WELL, THAT HAPPENED: Explosions in the Sky

By on January 12, 2016

Icelanders put a Jackson Hole New Year’s Eve to shame.

Páll Oskar, Iceland’s most beloved DJ. (Photo: palloskar.is)

Páll Oskar, Iceland’s most beloved DJ. (Photo: palloskar.is)

Jackson, WY – Culture was only a four-hour drive away and I couldn’t wait to get out of our little fjord town to experience it. After an intense five-week Christmas celebration, including three consecutive days of nonstop eating, a handful of the Hildibrand Hotel employees (myself included) decided to rent a car and drive 200 plus miles to the closest big city, Akureyri. Driving north from Neskaupstaður brings you through one of the most desolate areas of Iceland, the only part of the Ring Road that veers near the treacherous interior.

Akureyri is often dubbed the “capital of the north,” although it is neither a capital nor the northernmost Icelandic settlement. But with 17,000 people living in the city and the surrounding area, its size is very similar to Jackson. When I was a whale-watching guide in 2014, Akureyri was my home base, which meant I was very familiar with the best spots for nightlife. It had been recited to me time and time again that New Year’s Eve was the biggest party night in Iceland. You hear that and you don’t really take it too much to heart. Surely the parties I experienced during the Iceland Airwaves music festival were comparable.

Gods was I wrong.

Unlike in Jackson, fireworks are easily purchased and can be launched from just about anywhere in Iceland. There’s no danger of burning down National Forests (or any forests, really) or of scaring wintering wildlife. You just buy your boom sticks and blow that shit up. I was told that Icelandic families can spend upwards of a few thousand dollars just on New Year’s fireworks alone, which, to me, seemed like an overestimation.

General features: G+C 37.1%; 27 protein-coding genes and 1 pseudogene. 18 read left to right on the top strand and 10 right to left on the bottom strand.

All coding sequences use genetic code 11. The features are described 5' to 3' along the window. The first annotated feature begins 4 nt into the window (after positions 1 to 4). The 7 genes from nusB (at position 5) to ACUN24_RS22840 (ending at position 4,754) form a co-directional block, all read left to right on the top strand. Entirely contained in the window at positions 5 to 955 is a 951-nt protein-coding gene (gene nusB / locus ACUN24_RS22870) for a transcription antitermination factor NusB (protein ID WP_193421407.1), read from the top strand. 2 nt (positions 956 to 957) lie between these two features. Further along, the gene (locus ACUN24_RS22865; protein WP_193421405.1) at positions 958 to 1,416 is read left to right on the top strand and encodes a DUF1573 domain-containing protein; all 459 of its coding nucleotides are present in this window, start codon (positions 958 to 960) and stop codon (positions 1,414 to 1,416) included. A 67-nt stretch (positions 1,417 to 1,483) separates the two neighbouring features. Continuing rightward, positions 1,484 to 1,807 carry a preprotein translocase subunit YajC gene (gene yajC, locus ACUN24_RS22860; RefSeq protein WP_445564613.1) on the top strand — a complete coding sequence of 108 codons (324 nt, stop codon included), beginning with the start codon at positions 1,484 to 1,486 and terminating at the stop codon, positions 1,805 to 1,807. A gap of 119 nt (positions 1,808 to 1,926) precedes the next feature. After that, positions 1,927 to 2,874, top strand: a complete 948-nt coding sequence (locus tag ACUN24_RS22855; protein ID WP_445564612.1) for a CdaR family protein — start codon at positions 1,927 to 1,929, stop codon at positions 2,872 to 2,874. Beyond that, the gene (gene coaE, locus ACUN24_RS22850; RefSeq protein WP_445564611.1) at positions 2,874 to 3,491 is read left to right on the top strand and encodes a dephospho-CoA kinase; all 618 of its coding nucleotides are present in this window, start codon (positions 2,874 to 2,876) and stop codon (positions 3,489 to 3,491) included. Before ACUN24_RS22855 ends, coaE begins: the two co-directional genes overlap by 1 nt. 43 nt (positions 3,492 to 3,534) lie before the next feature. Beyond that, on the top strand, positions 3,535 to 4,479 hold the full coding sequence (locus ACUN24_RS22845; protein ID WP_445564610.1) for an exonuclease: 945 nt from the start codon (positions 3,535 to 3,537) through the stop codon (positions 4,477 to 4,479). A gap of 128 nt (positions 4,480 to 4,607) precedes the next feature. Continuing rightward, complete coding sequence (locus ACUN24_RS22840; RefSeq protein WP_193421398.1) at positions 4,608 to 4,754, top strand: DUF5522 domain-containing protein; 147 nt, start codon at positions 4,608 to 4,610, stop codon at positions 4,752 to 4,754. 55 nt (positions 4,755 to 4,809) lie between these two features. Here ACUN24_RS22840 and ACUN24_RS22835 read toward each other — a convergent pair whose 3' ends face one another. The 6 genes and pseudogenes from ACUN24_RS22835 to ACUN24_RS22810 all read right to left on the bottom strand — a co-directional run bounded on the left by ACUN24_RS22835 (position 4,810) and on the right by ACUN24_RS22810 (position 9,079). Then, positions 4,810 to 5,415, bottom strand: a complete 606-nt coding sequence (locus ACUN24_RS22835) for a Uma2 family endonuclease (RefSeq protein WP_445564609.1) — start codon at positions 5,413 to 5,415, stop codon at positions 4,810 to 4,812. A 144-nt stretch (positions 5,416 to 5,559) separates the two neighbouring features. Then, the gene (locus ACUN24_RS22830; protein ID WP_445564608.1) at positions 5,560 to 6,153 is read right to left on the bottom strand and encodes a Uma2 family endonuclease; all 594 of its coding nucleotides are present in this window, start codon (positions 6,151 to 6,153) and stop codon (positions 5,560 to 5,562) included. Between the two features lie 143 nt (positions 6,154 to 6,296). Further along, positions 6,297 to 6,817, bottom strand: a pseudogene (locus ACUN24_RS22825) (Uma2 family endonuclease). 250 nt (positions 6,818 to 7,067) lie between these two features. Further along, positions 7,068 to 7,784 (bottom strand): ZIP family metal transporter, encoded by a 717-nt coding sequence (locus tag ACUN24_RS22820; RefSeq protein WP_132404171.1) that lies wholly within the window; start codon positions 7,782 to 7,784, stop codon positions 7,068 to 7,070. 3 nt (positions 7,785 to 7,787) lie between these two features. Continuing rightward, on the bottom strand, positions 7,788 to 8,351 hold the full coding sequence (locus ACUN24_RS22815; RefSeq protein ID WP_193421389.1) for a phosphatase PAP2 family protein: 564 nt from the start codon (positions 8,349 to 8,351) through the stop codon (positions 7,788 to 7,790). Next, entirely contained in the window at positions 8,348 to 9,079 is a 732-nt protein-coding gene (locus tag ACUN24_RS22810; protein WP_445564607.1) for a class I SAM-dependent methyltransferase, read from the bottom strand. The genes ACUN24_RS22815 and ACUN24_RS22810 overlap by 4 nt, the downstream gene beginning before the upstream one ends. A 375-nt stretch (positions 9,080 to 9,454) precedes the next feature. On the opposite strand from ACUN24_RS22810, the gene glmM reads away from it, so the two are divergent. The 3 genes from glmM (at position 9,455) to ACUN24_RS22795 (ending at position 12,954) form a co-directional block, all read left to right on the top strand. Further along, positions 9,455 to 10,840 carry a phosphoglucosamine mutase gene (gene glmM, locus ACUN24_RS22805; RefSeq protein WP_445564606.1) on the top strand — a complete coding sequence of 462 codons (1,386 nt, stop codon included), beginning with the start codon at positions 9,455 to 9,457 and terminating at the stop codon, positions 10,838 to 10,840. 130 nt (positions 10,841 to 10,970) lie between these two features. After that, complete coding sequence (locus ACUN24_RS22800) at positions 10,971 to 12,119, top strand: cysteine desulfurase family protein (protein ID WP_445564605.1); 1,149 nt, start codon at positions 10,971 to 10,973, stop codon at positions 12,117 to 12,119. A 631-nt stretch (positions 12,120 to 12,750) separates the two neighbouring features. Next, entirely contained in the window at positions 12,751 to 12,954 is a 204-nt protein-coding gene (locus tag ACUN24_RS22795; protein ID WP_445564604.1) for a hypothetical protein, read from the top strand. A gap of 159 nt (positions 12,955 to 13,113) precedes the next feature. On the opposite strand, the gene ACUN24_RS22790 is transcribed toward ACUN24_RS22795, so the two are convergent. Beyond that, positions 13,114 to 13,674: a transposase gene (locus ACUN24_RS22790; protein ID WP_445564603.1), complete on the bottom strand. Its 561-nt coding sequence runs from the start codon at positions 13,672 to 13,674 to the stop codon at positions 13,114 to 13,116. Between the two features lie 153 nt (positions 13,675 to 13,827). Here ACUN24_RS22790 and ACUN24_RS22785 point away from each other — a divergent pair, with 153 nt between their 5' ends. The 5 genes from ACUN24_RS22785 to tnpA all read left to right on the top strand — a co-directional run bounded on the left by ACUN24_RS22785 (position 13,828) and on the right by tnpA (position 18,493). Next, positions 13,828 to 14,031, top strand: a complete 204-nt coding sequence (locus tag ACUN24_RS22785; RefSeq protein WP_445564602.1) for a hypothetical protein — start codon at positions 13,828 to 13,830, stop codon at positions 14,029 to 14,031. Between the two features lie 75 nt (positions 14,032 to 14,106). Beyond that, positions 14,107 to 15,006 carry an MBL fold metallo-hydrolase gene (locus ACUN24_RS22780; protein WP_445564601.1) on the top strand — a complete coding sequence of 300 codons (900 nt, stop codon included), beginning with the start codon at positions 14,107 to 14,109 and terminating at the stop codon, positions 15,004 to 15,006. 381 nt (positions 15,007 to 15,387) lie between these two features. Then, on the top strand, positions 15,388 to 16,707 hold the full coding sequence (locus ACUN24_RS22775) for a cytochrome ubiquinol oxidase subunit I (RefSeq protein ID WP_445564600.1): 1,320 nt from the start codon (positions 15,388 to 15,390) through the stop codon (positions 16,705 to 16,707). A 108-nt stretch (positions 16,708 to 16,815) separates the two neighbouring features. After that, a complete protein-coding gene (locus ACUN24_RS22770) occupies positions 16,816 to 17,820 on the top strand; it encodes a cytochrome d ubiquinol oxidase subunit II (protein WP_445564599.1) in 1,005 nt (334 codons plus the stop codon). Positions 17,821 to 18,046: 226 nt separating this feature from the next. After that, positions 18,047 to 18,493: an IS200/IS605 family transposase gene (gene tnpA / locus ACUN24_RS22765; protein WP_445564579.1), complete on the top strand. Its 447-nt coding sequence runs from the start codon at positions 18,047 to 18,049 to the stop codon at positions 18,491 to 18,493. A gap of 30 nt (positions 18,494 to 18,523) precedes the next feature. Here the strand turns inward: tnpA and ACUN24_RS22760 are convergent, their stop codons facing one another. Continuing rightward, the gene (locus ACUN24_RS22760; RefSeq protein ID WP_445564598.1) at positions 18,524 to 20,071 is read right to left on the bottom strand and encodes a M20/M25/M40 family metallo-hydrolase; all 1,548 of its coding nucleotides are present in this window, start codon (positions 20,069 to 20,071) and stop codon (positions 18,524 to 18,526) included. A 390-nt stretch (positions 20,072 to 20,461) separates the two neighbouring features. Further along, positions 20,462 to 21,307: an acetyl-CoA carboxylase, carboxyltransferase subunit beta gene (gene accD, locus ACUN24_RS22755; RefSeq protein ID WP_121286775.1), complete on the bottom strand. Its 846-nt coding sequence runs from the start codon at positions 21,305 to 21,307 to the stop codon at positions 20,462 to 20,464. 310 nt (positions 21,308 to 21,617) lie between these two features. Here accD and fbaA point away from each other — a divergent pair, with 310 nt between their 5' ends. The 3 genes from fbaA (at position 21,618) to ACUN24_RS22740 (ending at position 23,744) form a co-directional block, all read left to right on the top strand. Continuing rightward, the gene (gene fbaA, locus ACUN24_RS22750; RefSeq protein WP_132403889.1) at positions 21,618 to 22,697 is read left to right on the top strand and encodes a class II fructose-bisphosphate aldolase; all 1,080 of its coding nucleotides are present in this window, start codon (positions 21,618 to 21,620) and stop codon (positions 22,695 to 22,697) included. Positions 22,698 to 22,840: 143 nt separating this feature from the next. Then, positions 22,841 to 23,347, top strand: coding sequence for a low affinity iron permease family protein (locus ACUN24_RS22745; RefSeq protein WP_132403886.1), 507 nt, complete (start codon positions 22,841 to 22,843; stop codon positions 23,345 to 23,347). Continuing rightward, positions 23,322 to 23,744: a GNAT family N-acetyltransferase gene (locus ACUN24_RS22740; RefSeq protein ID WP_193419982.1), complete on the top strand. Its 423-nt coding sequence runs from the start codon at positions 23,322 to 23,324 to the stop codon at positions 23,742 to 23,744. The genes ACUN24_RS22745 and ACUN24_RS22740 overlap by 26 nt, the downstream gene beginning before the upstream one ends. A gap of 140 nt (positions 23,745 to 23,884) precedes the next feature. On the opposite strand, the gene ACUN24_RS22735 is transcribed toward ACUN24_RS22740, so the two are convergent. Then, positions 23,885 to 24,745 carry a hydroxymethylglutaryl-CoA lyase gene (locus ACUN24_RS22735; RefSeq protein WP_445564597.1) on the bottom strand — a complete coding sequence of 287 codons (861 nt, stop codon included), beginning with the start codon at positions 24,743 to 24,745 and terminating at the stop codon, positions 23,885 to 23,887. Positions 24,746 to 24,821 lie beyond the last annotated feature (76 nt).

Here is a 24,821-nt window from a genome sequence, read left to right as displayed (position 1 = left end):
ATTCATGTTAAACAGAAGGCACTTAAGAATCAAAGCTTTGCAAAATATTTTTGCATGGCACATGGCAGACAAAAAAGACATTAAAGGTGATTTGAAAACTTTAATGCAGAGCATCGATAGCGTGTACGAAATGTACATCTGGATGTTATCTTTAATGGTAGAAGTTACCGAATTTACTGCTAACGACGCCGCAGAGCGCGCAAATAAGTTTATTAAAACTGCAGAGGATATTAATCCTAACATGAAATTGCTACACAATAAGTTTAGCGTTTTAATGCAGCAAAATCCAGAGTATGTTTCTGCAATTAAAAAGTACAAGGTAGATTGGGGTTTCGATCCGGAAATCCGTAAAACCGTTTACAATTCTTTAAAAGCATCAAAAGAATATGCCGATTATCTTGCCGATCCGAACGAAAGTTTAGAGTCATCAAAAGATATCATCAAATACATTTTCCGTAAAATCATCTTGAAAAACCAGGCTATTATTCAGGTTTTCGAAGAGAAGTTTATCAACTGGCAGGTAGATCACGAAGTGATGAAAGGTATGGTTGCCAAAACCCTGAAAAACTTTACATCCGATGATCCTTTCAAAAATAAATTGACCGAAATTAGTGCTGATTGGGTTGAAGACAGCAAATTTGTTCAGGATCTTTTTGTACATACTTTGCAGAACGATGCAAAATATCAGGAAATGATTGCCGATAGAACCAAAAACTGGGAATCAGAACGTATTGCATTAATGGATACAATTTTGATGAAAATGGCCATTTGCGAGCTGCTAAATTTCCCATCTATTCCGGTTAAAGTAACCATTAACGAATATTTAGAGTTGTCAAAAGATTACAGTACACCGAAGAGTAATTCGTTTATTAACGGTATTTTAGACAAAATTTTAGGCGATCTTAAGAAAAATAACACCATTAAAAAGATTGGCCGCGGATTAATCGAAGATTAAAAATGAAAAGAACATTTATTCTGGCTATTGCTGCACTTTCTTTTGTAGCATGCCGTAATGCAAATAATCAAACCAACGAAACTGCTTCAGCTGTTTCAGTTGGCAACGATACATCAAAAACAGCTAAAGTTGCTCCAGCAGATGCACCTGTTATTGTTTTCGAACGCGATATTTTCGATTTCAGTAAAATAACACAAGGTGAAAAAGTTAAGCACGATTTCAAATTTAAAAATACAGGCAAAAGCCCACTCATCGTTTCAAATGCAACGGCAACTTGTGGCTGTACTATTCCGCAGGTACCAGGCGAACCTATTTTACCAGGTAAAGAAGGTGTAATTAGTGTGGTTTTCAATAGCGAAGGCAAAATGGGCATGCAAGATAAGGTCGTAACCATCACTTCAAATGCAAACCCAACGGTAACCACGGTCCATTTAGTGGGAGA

My friend Lína’s father was a captain of a large fishing boat that was docked in the harbor, and I was lucky to be invited to view the fireworks from the top of the ship. Climbing the snowy ladders was difficult enough while the boat was stationary, so I can’t imagine how those sailors keep their balance out on the open sea. But I digress.

What I saw looking out over the Akureyri cityscape was mind-numbingly beautiful. All across the city fireworks erupted in gigantic, constant explosions. These Icelanders didn’t just dish out cash for sparklers and Roman candles; each location had more firepower than a Snow King New Year’s and Fourth of July combined. Like some Middle Eastern war zone, the whizzing rockets and explosions lasted over half an hour, as if there was some competition to see who had the most fireworks to launch. Also all of the rescue flares expire at the end of each year, so the sky was full of soaring red flares shot off by the sailors.

“What do you think?” Lína asked. Her boyfriend Valdi just smirked, waiting for my response.

“Uh,” I said with a laugh. “I’m pretty sure there are more fireworks here than I’ve seen in my entire lifetime.”

Afterwards we got ourselves dressied up (travel tip: if you plan on partying in Iceland on the weekend, girls wear heels and guys wear blazers and ties) and went to the biggest party in Akureyri: Pallaball. Iceland’s most famous (and most flamboyant) DJ, Páll Óskar, is famous for hosting the craziest dance parties in the country, and we were lucky to have him choose to spend his New Year’s Eve in Akureyri. The details of the night are vague, but I do remember smoking outside with a fellow who seemed unfazed by the bleeding gash he’d somehow acquired above his eye.

“It’ll heal next year,” he said.

I’ve had my fair share of memorable (or not so memorable) Pink Garter nights, but it’s clear that Icelanders know how to throw down better than the rest of ’em.

Quentin Tarantino also has celebrated New Year’s in Iceland and famously told Conan O’Brien: “I’m in a room of supermodels who are drunk out of their minds, standing up on a table, [shouting] ‘GET THE PARTY STARTED, LET’S GET THE PARTY STARTED!’”

It doesn’t get more cultural than that. PJH


About Andrew Munz

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